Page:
When my right hon. Friend is reviewing sentencing policy, will he also consider the Government’s approach to working with young people and acknowledge that the carrying of knives seems to be closely related to gang culture and the organisation of gangs among young people? For all the effort that we have put into working with young people, there is very little focused work by the police or other agencies to tackle and to break up gangs. Perhaps when the Under-Secretary, my hon. Friend the Member for Bradford, South (Mr. Sutcliffe), goes to the USA, he could look at some of its experience in tackling and busting gangs to see whether that can have any effect on the predominance of knife-carrying.
My right hon. Friend speaks with considerable experience, both ministerial and from his position as Chairman of the Home Affairs Committee. I certainly will consider that. I would not like people to think that we have done nothing in this direction. First, in May 2004, we set up the Connected fund to provide grants for small community groups. It now supports more than 200 local groups working on gun crime, knife crime and gang-related issues. I accept that that was a start, but it was a substantial start.
Secondly, we have to deploy a range of measures—for instance, the amnesty that we are carrying out at the moment. The previous amnesty brought in some 30,000 knives. As we announced last Friday, in the first week of the amnesty about 17,700 items were handed in to forces in England and Wales. I do not pretend that that deals with the whole problem, but it is another aspect of tackling it. People should understand that if they are found in possession of such weapons after the interlude during which they can be handed in, they will be tackled robustly.
I will resist the temptation to talk about Zimbabwe.
Given what has been said in questions from both sides of the House, and given that the Home Secretary himself said that he is considering extending the penalty for carrying knives, why did his own Government oppose this exact proposal from the Opposition in November of last year?
The hon. Gentleman is asking me the same question—[Hon. Members: “Right hon.”] I beg his pardon. The right hon. Gentleman is asking me the same question, through a slightly different prism, that he asked a fortnight ago—that is, how I could vote on something with the Government a few months ago. I think that he has served in government, and he will know that there was a different Secretary of State then. [Interruption.] Just as I, as Secretary of State for Defence, made different judgments from those that the current incumbent will make on some matters— the nature of Cabinet Government is collective responsibility—so I have now reached a new position. I have considered what has been said and, rather than being completely focused on the process whereby we reach decisions—which is a legitimate subject—I hope that the right hon. Gentleman will also be interested in their substance. I am prepared to consider extending the sentence in one of the examples—indeed, I will go further and invite him to discuss the matter with me. I hope that that process will not upset him unduly.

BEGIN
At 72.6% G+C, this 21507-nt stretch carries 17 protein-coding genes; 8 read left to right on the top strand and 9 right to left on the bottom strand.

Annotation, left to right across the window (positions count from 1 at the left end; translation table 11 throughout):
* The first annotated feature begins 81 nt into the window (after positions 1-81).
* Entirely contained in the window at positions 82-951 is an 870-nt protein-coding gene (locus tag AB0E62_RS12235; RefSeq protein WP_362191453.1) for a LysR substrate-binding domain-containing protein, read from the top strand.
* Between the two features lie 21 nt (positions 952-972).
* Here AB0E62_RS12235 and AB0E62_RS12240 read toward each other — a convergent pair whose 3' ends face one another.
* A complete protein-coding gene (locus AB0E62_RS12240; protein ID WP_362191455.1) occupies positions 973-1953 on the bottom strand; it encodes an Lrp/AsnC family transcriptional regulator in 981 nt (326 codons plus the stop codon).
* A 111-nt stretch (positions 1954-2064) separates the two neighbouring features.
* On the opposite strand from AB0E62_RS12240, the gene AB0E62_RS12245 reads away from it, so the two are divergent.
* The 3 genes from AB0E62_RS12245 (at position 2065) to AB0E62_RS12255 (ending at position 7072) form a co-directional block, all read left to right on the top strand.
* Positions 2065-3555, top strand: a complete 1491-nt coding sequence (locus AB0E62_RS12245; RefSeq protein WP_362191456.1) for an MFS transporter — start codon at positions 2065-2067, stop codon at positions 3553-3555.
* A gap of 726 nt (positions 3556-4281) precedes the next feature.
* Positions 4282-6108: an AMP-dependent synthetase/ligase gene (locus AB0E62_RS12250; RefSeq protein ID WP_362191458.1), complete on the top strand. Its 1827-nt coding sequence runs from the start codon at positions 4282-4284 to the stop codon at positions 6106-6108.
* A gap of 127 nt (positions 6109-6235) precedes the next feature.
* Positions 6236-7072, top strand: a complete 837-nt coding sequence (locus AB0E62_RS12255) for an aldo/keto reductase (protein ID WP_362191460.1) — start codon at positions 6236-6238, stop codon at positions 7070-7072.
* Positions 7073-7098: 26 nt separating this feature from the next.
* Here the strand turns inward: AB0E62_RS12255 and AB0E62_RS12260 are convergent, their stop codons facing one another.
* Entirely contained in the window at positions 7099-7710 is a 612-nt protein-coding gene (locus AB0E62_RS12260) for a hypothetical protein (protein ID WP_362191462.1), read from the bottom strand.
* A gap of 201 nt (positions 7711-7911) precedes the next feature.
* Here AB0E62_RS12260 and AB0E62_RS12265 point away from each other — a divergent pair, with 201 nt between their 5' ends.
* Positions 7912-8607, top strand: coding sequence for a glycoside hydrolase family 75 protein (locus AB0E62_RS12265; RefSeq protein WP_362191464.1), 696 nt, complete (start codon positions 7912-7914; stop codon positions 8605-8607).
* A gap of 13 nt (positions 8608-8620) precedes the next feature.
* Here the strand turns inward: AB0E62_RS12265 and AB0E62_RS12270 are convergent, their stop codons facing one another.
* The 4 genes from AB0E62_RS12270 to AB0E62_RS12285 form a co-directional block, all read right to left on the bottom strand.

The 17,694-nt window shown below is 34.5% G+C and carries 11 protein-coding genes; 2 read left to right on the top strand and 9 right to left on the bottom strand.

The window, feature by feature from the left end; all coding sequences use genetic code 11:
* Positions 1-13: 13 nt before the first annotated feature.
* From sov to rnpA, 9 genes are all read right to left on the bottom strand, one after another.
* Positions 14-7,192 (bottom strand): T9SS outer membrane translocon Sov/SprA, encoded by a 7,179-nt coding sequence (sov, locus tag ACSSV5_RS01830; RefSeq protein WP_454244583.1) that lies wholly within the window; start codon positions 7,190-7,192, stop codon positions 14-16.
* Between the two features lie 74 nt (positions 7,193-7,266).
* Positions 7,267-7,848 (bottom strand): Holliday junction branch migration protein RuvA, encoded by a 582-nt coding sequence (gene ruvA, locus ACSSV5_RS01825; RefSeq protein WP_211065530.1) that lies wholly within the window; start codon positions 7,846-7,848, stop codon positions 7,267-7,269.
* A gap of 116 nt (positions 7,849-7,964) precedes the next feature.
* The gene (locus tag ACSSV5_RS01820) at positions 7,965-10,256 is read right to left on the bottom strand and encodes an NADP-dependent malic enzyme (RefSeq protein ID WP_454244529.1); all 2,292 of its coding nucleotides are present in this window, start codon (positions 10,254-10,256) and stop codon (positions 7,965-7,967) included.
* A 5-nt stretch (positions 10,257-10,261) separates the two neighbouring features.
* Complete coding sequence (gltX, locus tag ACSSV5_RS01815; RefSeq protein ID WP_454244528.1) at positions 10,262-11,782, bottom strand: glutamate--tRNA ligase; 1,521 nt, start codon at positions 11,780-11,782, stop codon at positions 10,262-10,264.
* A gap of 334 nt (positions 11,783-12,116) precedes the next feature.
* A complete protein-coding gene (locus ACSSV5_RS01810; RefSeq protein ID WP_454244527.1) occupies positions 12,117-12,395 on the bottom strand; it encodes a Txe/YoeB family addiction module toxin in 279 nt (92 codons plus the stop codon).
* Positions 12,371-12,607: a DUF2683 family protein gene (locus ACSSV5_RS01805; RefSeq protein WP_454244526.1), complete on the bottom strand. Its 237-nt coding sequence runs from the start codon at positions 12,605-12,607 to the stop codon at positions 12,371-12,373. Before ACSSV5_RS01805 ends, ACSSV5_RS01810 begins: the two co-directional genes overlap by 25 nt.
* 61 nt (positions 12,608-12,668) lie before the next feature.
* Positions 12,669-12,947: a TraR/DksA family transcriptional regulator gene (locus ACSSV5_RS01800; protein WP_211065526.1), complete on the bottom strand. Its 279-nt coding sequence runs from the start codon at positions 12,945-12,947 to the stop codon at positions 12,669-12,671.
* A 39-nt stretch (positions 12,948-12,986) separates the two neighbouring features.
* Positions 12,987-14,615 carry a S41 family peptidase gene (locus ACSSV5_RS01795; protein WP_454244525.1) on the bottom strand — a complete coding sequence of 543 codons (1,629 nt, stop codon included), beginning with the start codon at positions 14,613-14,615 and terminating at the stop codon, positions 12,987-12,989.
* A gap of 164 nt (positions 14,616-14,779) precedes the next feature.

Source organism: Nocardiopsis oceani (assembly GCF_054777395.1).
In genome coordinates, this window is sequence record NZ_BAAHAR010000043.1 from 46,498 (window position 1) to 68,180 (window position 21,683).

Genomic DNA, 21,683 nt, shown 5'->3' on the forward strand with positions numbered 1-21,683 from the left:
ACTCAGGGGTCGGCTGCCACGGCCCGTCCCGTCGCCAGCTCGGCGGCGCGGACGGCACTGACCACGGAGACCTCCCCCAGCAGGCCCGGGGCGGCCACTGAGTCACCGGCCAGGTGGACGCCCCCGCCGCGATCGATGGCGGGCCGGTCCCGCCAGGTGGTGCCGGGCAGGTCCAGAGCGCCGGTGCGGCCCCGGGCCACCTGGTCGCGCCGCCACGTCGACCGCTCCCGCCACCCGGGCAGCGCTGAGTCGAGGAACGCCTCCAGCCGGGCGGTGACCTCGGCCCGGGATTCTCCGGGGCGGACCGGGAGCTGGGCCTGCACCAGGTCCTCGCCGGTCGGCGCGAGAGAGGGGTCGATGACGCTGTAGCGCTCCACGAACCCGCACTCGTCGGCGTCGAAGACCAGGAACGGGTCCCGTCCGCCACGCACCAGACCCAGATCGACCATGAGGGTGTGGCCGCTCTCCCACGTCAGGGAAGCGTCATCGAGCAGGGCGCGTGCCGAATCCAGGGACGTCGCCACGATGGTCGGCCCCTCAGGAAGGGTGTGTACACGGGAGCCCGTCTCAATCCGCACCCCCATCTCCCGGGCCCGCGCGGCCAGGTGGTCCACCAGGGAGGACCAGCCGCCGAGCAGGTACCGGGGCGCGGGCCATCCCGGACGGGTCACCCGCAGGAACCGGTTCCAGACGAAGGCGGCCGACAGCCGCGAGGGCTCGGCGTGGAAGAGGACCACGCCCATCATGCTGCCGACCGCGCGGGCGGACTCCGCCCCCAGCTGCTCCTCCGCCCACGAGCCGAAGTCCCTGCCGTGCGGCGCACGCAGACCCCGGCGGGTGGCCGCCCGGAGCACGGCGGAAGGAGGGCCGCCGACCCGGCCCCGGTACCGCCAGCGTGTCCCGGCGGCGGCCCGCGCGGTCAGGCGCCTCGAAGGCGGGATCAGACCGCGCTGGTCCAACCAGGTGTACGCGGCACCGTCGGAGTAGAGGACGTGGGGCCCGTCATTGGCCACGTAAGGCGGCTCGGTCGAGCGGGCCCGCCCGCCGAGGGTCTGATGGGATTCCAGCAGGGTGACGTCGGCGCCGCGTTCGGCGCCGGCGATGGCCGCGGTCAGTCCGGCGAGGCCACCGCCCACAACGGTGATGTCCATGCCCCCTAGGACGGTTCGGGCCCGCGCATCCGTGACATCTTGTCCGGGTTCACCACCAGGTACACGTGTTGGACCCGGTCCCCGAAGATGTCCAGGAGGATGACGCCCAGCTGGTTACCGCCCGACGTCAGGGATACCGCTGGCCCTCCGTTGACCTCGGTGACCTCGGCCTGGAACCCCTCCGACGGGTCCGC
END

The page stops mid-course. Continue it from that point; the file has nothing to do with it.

I promise not to be upset when I discuss with the Home Secretary the sentencing options, which are currently before the Lords, of three, four or five years under the Tory agenda. I am sure that he will accept one of them.
My hon. Friend the Member for Surrey Heath (Michael Gove) made a powerful point about the length of time that the issue has been before the Government and, indeed, the previous Government. Three years have passed since the massive public outcry over the brutal stabbing of the schoolboy Luke Walmsley—I am sure that everyone remembers that. There was a great deal of tough talk from the Government then but little effective has happened since.
Since the Government have been in power, the number of knives in schools has doubled yet the convictions for selling knives to minors—under-16s—run at an average rate of six a year. That is how seriously the issue has been taken. Let me therefore bring the Home Secretary to a practical point about knives, youngsters and schools. When will the Government ensure that all at-risk schools have the resources and facilities to screen all their pupils to ascertain that they are not carrying knives?
First, I take it that the right hon. Gentleman’s response was an acceptance of my invitation to discuss the matter. The public are more interested in that than point scoring about the process.
Secondly, I would not like the House to be misled inadvertently. As I said, with the exception of homicides, the recorded crime statistics do not separately identify all crimes that involve knives and sharp instruments. I therefore took the trouble to examine the incidence of the use of knives in homicides. The figures have stayed roughly the same for the past five or six years—between 29 and 33 per cent. That is around 230 out of 820 homicides. I do not want to give a sensationalist portrayal of the use of knives. Nevertheless, there is great public concern about it and I believe that it should be a cross-party issue, which we ought to discuss with an open agenda to ascertain how we can deal with sentencing. I am more than willing to discuss any related issues, including schools, at the same time.